History of WSO

Since 1850, when the American Society of Painters in Watercolor was founded, water colorists have joined together in national, state, and regional societies. The American Watercolor Society, which evolved from the earlier organization, and the National Watercolor Society emerged in 1866.

The Oregon Watercolor Society began in 1966 with 38 members. Its purpose was “to further the interest of transparent watercolor painting and to encourage a wider experience, enjoyment, and education to the painter and the viewing public.” Its bylaws provided for semi-annual meetings in April and September, each hosting a juried show which would travel throughout the state for a year. The first slate of officers included: Fred Smith, President; Tom Allen, Vice-President; Gertrude Rigdon, Secretary-Treasurer; and Peg Stuart, Tour Chair. In the beginning, only transparent watercolors were admitted to the shows, but in 1975, it was decided to admit all aqueous media on paper to the spring show.

Since 1966, when the original membership was 38, the Society blossomed by traveling around the state of Oregon gaining new members in this outreach. By 1985 the membership reached 500, and in 2012 the membership was nearly 1000. Admission to membership is determined by jury and based on works entered either by slide or digital image.

Early jurors for the semi-annual shows were members of the Society, but in 1980 the Society began to engage nationally recognized professional artists as jurors. Each juror conducts a workshop in conjunction with the meeting. The first professional juror was the late Millard Sheets who returned to jury the 20th anniversary show in 1985.

The opportunity to exhibit, peer and professional critiques, workshops, and artistic networking have benefitted Oregon Watercolor Society members for over five decades. The professional camaraderie continues to encourage growth and creative excellence, promoting watercolor painting across the state.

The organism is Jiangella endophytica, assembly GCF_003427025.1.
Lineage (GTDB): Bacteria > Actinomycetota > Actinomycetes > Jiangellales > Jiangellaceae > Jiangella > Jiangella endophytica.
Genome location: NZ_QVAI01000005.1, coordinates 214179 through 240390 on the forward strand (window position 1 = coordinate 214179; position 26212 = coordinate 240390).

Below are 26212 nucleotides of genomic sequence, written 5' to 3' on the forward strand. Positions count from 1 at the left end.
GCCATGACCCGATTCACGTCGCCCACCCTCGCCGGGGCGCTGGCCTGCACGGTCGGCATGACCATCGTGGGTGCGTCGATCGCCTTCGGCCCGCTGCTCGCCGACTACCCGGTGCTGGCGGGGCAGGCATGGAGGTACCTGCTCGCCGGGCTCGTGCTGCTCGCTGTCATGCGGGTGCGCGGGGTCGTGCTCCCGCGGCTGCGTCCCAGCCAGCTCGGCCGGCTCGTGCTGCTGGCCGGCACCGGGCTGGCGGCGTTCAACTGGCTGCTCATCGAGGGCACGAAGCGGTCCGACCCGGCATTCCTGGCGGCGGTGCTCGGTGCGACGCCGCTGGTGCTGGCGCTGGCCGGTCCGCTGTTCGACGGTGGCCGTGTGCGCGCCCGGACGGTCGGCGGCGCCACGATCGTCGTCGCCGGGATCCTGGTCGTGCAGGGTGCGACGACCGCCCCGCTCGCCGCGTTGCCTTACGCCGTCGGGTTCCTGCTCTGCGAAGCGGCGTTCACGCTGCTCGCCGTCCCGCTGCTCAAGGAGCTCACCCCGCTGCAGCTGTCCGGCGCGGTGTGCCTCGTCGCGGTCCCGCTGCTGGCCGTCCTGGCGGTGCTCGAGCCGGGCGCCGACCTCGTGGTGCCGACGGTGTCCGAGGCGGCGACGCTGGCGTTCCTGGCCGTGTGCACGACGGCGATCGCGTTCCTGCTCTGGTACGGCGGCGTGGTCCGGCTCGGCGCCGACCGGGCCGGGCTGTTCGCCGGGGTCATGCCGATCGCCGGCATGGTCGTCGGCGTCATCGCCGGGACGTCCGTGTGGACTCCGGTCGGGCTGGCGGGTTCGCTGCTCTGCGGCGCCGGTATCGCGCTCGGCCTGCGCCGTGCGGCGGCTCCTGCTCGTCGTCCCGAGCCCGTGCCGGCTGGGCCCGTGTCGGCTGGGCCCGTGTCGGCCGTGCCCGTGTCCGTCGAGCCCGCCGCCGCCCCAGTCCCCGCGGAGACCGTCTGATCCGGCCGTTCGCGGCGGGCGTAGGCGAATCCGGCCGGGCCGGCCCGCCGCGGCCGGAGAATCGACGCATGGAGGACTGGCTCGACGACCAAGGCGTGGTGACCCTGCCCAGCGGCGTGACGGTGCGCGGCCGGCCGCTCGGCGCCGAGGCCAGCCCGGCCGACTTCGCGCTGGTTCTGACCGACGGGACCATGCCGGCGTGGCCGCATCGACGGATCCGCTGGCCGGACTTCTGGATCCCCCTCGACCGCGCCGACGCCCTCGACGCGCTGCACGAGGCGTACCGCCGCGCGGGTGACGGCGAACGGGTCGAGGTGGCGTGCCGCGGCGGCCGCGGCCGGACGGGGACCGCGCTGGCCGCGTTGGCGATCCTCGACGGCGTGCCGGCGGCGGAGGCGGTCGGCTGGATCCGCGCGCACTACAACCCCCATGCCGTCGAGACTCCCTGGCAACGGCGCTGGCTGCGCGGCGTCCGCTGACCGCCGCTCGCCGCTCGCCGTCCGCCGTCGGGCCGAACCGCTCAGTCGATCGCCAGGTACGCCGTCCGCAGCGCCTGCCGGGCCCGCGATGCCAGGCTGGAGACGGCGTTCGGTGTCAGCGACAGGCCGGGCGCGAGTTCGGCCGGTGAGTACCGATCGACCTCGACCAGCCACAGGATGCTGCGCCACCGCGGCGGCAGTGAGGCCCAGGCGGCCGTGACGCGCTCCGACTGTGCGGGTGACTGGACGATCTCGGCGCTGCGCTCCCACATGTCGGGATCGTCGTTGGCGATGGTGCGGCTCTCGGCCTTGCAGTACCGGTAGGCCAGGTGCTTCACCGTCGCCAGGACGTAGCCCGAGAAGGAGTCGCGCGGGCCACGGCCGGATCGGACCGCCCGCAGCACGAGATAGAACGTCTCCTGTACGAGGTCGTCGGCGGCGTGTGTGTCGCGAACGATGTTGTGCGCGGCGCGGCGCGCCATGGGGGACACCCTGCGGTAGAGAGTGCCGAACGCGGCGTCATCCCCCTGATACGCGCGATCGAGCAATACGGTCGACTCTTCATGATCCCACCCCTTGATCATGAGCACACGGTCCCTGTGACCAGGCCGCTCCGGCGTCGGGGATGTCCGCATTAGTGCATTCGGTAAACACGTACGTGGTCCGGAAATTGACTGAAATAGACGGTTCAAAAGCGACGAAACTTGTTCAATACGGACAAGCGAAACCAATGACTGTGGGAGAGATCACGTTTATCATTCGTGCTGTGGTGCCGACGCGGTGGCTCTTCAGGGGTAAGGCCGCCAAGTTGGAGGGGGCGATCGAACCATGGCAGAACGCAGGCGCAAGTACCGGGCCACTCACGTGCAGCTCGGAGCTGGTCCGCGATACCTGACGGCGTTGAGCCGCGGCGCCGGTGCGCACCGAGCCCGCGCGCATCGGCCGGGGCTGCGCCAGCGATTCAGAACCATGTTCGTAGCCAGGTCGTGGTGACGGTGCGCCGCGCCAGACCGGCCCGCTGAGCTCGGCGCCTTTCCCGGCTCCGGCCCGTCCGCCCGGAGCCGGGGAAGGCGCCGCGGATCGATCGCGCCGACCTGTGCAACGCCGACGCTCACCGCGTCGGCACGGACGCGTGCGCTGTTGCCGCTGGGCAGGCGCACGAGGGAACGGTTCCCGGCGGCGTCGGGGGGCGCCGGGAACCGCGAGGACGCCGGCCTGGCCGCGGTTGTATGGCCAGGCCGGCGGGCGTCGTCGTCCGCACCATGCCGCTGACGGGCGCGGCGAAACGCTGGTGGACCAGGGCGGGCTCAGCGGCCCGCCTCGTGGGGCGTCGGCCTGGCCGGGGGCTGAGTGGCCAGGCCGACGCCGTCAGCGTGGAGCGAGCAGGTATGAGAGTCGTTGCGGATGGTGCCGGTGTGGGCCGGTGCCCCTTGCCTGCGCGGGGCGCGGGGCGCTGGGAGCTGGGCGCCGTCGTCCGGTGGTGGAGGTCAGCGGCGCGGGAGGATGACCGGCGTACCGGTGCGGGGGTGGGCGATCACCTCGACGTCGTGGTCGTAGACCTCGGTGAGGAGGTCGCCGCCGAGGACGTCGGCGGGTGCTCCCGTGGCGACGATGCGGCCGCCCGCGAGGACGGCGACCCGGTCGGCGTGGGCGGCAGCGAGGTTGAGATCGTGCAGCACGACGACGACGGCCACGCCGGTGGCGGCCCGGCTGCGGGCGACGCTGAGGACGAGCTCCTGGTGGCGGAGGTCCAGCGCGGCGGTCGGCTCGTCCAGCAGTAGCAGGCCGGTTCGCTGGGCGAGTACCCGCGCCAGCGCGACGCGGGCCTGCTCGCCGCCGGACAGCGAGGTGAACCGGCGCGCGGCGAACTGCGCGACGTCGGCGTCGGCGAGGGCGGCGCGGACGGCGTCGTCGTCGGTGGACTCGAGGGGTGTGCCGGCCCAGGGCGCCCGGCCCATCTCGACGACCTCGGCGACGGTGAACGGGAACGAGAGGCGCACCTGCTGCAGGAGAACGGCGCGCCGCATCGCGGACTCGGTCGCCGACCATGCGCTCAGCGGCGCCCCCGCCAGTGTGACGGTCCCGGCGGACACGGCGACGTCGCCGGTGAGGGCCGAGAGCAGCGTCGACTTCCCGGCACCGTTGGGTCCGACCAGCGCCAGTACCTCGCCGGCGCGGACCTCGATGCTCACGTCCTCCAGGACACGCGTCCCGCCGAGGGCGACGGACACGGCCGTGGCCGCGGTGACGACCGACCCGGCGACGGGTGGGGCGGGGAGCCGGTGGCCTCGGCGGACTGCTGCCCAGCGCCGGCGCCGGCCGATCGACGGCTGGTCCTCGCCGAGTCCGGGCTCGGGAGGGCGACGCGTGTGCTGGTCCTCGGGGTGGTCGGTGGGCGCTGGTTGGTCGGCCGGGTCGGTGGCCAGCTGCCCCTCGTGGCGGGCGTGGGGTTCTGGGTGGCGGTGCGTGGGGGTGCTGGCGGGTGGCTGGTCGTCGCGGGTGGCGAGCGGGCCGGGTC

The Way We Were

In the 80’s, WSO had nationally known jurors, wonderful banquets and loads of activities for our convention weekends. However, there was a lot more hands-on work for us to do than there is today. But we did have enthusiastic volunteers who put on two fantastic conventions each year.

For many years, it was on Friday that the juror juried the show on site and in person. Then there would be a flurry of activity. Three or more typists hustled to get all the painting labels ready. At the same time, the hanging crew worked to get the show up and labeled while a photographer brought each painting into a back “dark room” to take slides and get them ready to show at the next night’s banquet. She had a method of getting good images, even through the glass. These slides were also archived for WSO history.

We did have a “Meet and Greet” with the juror; it was held at a member’s home. But only the Board Members and the local show committee were invited. I had one of these parties at my home when Carol Barnes juried the show in the spring of 1989. However, the other WSO members wanted to meet the juror, so they kept sneaking into the party on some pretext or another. Eventually, everyone was invited, and it became part of the convention weekend activities.

Much has changed since those years. Watch for future columns about our WSO history or if you have some special knowledge or a good story to tell volunteer to write one yourself

Chris has graciously volunteered to write or find other ‘old timers’ who could submit articles on various historical periods, aspects, unknown info, and interesting tales about WSO. This will be a fun lead up to our 50th anniversary in 2016. Thank you, Chris!

Remember When?

Spring 1980 was “the big turning point” in WSO history. Caroline Buchanan was president, and the show was held in Eugene. It was the very first WSO show where instead of “peer jurying” we had a well-known outside juror. The very famous Millard Sheets of California was such a gracious and knowledgeable artist. Everyone was so excited to meet him and hear him speak. (He later came back to jury our 25th anniversary show in 1985.)

In 1980 our organization had so very little to give in the way of show awards. Millard Sheets actually went into his own pockets to help out. At that time, we only selected 60 matted/shrink wrapped paintings and the whole show was divided into three tours. Each tour of 20 matted paintings went to a different part of the state.
We had what was named at the time, three “sweepstakes awards.” One sweepstakes painting and several other award winners went in each box. The spring 1980 three top award-winning paintings were by Bette Dorsch (deceased), Kay Wengi (deceased) and Arne Westerman.

Much has changed since those years.